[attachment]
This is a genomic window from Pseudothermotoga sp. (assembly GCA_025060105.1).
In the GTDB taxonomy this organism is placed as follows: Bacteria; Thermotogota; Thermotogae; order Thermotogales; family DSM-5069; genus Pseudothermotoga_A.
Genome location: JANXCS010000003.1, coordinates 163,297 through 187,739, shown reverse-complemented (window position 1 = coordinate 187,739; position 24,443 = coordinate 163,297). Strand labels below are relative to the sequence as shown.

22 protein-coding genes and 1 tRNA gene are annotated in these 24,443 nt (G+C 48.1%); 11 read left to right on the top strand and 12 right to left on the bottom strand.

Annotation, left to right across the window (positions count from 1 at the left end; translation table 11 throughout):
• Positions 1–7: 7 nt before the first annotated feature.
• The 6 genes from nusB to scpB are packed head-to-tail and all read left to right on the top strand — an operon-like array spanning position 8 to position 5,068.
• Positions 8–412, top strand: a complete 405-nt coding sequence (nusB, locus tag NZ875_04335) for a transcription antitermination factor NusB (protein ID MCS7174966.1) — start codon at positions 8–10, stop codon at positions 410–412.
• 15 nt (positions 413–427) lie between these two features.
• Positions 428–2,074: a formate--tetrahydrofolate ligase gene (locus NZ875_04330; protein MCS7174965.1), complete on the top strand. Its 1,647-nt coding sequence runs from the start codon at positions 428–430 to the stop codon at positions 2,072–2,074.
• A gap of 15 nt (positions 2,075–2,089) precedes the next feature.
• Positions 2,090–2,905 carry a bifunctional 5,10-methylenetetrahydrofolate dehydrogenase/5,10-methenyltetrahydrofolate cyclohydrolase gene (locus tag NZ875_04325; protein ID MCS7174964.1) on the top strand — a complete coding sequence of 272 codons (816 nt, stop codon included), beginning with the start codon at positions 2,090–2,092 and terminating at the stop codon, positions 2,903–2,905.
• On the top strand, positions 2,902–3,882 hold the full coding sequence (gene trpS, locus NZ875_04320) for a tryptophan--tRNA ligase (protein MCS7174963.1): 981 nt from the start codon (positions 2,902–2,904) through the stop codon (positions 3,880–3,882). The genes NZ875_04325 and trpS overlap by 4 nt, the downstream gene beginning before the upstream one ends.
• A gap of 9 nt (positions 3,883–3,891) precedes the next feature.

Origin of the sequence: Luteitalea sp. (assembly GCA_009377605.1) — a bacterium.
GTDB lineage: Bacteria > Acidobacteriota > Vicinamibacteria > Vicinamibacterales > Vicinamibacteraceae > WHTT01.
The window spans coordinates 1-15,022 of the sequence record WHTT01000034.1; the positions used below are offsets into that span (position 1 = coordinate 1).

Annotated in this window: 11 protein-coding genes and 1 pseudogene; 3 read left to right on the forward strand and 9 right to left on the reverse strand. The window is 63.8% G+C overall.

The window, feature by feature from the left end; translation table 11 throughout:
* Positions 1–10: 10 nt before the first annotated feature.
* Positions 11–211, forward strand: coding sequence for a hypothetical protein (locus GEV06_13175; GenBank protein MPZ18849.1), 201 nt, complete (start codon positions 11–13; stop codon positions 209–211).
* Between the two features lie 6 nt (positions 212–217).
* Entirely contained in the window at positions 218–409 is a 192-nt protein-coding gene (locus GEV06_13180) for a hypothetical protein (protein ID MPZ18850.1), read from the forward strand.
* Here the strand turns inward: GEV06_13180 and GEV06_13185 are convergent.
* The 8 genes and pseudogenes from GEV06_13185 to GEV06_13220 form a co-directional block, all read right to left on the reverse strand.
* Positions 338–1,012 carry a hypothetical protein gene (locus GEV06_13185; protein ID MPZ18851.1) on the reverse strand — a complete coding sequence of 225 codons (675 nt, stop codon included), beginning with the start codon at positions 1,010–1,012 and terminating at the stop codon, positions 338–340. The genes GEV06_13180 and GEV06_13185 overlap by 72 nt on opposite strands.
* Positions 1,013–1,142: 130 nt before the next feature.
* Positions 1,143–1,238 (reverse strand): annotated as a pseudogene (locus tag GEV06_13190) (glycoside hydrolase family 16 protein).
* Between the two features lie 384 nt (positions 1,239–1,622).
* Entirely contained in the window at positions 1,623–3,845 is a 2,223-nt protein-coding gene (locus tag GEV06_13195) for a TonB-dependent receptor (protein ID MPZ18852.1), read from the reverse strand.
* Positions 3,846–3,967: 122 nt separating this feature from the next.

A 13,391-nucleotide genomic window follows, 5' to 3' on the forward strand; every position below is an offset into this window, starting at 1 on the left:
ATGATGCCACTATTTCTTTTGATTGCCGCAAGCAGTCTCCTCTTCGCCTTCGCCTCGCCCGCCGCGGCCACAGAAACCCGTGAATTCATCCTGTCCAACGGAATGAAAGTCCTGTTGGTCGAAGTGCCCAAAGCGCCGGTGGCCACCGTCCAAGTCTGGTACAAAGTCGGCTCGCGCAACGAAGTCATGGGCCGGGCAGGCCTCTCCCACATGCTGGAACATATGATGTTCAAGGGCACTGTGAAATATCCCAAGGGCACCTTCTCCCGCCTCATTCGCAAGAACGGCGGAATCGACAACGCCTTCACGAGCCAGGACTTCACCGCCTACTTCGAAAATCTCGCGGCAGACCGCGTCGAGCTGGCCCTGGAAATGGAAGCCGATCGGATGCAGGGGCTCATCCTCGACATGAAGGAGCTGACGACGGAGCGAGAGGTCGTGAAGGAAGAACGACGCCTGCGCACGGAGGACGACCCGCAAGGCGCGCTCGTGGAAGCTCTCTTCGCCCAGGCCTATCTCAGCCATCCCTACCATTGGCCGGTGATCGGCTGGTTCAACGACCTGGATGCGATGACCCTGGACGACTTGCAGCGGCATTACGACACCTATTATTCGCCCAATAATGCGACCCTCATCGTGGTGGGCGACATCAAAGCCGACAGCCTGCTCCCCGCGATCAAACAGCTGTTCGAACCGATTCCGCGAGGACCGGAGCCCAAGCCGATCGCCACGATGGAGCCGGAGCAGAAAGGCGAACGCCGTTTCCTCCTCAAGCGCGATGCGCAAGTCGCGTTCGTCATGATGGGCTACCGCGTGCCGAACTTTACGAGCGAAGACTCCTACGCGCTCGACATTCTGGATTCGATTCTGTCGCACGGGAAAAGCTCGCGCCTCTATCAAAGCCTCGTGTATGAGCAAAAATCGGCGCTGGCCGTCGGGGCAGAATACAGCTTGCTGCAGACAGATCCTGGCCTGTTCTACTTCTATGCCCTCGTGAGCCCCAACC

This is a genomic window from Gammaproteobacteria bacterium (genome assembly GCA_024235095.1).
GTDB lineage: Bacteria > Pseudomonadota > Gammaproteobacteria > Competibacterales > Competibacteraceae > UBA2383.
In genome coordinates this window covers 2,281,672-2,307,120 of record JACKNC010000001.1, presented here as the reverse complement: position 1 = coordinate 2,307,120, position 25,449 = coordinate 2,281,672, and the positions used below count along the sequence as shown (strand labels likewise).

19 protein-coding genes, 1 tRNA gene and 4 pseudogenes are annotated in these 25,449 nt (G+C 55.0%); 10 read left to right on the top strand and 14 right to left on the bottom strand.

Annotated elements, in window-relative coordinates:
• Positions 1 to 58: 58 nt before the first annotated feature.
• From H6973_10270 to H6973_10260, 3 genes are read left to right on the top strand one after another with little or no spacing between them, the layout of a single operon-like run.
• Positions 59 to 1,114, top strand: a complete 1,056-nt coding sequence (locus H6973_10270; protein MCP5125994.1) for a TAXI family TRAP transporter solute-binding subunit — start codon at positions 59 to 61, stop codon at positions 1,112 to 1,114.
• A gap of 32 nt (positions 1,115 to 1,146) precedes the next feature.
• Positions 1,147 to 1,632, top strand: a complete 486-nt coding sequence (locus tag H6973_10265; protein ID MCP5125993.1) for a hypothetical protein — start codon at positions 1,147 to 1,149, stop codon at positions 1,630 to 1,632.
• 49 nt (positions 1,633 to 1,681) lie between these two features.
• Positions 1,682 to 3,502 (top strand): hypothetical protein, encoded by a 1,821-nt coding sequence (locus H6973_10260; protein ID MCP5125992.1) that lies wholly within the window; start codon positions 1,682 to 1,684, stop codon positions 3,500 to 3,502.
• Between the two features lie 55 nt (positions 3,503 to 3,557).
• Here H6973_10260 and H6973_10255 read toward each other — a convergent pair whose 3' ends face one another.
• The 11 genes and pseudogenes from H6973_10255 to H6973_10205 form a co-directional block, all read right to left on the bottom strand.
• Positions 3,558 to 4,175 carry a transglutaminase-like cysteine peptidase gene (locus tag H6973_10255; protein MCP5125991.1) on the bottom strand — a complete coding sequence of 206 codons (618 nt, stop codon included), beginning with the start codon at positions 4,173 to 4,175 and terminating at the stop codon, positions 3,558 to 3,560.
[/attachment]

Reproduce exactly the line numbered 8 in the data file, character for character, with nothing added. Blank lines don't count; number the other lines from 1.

• Positions 8–412, top strand: a complete 405-nt coding sequence (nusB, locus tag NZ875_04335) for a transcription antitermination factor NusB (protein ID MCS7174966.1) — start codon at positions 8–10, stop codon at positions 410–412.